Unreliable Narrators

deadline for submissions: 
September 1, 2020
full name / name of organization: 
Humanities in Transition

Unreliable narrators are storytellers that the reader (or viewer) cannot trust. They most often occur in narratives that are written from a first-person point of view. Unreliable narrators deceive purposefully in some cases and unintentionally in others. As a result, the reader/viewer is left with the sense that something is “off.”

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When I read Lolita by Vladimir Nabokov for the first time, I did not realize that Humbert Humbert was misrepresenting the truth. In fact, I felt sorry for him.

How could Lolita be so cruel to this poor man?

Eventually, I came to realize that Humbert was fabricating events in order to convince the reader — and himself — that his intentions were pure, that he was innocent, and that Lolita was wicked.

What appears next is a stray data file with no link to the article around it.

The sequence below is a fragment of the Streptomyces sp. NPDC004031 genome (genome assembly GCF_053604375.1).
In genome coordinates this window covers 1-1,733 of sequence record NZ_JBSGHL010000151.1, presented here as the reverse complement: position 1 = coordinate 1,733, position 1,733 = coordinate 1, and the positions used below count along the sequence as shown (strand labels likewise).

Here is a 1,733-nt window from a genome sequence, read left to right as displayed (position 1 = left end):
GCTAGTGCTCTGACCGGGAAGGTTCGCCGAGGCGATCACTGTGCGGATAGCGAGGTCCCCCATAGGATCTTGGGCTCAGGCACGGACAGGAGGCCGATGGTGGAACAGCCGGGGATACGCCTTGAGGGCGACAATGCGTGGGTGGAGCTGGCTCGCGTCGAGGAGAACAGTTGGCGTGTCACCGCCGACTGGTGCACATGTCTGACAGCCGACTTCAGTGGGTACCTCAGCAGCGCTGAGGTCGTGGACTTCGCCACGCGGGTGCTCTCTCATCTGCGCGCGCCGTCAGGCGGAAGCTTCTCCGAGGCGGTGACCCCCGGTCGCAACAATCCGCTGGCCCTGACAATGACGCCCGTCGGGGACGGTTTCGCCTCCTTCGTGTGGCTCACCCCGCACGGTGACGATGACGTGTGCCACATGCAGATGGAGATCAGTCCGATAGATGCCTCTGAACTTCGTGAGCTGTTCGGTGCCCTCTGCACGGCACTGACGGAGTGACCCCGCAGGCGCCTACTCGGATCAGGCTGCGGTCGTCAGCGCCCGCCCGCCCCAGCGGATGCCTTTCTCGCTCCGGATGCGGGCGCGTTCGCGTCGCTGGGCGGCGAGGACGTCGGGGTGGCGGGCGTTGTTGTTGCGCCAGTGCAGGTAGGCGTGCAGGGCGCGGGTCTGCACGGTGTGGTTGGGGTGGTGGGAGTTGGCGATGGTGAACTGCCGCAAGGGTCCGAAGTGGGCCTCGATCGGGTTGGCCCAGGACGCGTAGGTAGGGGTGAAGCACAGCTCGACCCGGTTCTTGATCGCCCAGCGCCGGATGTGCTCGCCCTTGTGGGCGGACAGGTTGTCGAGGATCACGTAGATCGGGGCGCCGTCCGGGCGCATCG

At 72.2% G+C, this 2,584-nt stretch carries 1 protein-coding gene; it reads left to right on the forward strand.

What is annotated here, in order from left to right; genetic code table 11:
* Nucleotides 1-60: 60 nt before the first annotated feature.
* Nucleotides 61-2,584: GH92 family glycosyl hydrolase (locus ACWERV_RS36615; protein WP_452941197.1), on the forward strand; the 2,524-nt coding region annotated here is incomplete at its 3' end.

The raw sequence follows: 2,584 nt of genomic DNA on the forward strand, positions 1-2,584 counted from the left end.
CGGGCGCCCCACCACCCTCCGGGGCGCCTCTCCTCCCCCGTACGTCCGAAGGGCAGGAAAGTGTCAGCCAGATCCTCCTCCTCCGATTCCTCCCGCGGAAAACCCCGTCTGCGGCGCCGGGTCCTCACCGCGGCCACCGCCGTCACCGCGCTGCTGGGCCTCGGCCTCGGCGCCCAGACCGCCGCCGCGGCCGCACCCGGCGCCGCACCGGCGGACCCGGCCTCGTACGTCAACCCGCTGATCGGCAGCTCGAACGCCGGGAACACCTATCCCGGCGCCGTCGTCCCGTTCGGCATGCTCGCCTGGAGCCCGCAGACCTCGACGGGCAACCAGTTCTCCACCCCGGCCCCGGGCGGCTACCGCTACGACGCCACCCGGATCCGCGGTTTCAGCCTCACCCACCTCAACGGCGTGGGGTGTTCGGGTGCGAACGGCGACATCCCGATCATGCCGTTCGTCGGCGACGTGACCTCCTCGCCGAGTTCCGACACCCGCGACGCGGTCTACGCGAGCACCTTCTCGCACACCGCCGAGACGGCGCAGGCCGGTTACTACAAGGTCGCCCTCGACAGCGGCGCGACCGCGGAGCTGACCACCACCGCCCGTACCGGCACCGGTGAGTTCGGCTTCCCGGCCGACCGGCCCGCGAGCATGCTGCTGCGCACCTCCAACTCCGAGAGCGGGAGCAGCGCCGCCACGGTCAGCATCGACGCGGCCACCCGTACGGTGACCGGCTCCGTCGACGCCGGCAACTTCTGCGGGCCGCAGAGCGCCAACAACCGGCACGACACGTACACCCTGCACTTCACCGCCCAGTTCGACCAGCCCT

How did I feel when I came to realize that I had been fooled by a pedophile?

Betrayed. Angry. Like a fool.

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This month, we are looking for close readings of texts (short stories, films, TV shows, etc) that contain unreliable narrators.

What do you find interesting about this particular text? When did you first read/see it? Were you initially fooled by the narrator? How did you come to realize that you had been fooled and how did you feel?

Essays should be 1000–1500 words.